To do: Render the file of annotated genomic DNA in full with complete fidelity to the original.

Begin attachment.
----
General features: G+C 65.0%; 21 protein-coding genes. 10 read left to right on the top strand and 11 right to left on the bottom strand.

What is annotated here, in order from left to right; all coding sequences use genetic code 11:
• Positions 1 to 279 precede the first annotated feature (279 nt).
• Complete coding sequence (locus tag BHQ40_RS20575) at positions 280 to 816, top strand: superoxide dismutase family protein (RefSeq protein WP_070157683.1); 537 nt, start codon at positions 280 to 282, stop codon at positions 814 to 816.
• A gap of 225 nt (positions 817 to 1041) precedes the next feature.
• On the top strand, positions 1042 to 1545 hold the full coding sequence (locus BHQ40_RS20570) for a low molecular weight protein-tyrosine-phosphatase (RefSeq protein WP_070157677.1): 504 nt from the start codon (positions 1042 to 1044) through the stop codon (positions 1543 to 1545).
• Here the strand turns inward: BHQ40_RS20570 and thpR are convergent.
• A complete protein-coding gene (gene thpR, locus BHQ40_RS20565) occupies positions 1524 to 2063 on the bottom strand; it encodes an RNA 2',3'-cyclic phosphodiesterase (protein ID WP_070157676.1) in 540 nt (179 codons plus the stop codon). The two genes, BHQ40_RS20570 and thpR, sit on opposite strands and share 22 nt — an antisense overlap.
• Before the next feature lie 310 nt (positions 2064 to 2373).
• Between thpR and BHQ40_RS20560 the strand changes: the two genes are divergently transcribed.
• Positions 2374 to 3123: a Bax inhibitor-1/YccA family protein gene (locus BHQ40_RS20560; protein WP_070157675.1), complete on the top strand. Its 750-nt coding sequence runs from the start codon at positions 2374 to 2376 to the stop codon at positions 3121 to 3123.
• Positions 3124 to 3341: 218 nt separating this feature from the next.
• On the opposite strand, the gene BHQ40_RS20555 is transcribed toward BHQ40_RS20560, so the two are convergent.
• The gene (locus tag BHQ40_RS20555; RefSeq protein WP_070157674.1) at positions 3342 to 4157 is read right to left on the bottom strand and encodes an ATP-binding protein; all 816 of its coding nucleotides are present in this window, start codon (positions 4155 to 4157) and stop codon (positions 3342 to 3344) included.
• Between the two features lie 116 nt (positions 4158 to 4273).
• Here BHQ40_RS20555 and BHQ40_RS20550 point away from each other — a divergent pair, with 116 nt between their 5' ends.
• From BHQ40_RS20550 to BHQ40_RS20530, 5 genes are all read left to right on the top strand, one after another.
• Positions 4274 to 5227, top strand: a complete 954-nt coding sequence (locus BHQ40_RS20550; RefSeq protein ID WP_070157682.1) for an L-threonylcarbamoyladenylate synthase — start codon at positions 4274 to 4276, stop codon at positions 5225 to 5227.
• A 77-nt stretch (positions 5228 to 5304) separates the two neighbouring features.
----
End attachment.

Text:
General features: G+C 65.0%; 21 protein-coding genes. 10 read left to right on the top strand and 11 right to left on the bottom strand.

What is annotated here, in order from left to right; all coding sequences use genetic code 11:
• Positions 1 to 279 precede the first annotated feature (279 nt).
• Complete coding sequence (locus tag BHQ40_RS20575) at positions 280 to 816, top strand: superoxide dismutase family protein (RefSeq protein WP_070157683.1); 537 nt, start codon at positions 280 to 282, stop codon at positions 814 to 816.
• A gap of 225 nt (positions 817 to 1041) precedes the next feature.
• On the top strand, positions 1042 to 1545 hold the full coding sequence (locus BHQ40_RS20570) for a low molecular weight protein-tyrosine-phosphatase (RefSeq protein WP_070157677.1): 504 nt from the start codon (positions 1042 to 1044) through the stop codon (positions 1543 to 1545).
• Here the strand turns inward: BHQ40_RS20570 and thpR are convergent.
• A complete protein-coding gene (gene thpR, locus BHQ40_RS20565) occupies positions 1524 to 2063 on the bottom strand; it encodes an RNA 2',3'-cyclic phosphodiesterase (protein ID WP_070157676.1) in 540 nt (179 codons plus the stop codon). The two genes, BHQ40_RS20570 and thpR, sit on opposite strands and share 22 nt — an antisense overlap.
• Before the next feature lie 310 nt (positions 2064 to 2373).
• Between thpR and BHQ40_RS20560 the strand changes: the two genes are divergently transcribed.
• Positions 2374 to 3123: a Bax inhibitor-1/YccA family protein gene (locus BHQ40_RS20560; protein WP_070157675.1), complete on the top strand. Its 750-nt coding sequence runs from the start codon at positions 2374 to 2376 to the stop codon at positions 3121 to 3123.
• Positions 3124 to 3341: 218 nt separating this feature from the next.
• On the opposite strand, the gene BHQ40_RS20555 is transcribed toward BHQ40_RS20560, so the two are convergent.
• The gene (locus tag BHQ40_RS20555; RefSeq protein WP_070157674.1) at positions 3342 to 4157 is read right to left on the bottom strand and encodes an ATP-binding protein; all 816 of its coding nucleotides are present in this window, start codon (positions 4155 to 4157) and stop codon (positions 3342 to 3344) included.
• Between the two features lie 116 nt (positions 4158 to 4273).
• Here BHQ40_RS20555 and BHQ40_RS20550 point away from each other — a divergent pair, with 116 nt between their 5' ends.
• From BHQ40_RS20550 to BHQ40_RS20530, 5 genes are all read left to right on the top strand, one after another.
• Positions 4274 to 5227, top strand: a complete 954-nt coding sequence (locus BHQ40_RS20550; RefSeq protein ID WP_070157682.1) for an L-threonylcarbamoyladenylate synthase — start codon at positions 4274 to 4276, stop codon at positions 5225 to 5227.
• A 77-nt stretch (positions 5228 to 5304) separates the two neighbouring features.